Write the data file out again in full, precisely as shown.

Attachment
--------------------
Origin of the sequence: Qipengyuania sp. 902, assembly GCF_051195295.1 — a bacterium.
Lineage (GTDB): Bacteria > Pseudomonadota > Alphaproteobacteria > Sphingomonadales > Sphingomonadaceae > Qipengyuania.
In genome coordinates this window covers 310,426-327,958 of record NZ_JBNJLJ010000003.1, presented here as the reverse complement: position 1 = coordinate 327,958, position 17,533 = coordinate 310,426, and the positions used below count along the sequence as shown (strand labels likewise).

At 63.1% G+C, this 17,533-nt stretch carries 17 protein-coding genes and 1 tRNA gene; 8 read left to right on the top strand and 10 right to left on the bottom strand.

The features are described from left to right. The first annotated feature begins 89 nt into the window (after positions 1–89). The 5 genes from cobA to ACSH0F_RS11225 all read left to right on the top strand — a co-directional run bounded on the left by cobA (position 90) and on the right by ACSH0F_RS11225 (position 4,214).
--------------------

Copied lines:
Origin of the sequence: Qipengyuania sp. 902, assembly GCF_051195295.1 — a bacterium.
Lineage (GTDB): Bacteria > Pseudomonadota > Alphaproteobacteria > Sphingomonadales > Sphingomonadaceae > Qipengyuania.
In genome coordinates this window covers 310,426-327,958 of record NZ_JBNJLJ010000003.1, presented here as the reverse complement: position 1 = coordinate 327,958, position 17,533 = coordinate 310,426, and the positions used below count along the sequence as shown (strand labels likewise).

At 63.1% G+C, this 17,533-nt stretch carries 17 protein-coding genes and 1 tRNA gene; 8 read left to right on the top strand and 10 right to left on the bottom strand.

The features are described from left to right. The first annotated feature begins 89 nt into the window (after positions 1–89). The 5 genes from cobA to ACSH0F_RS11225 all read left to right on the top strand — a co-directional run bounded on the left by cobA (position 90) and on the right by ACSH0F_RS11225 (position 4,214).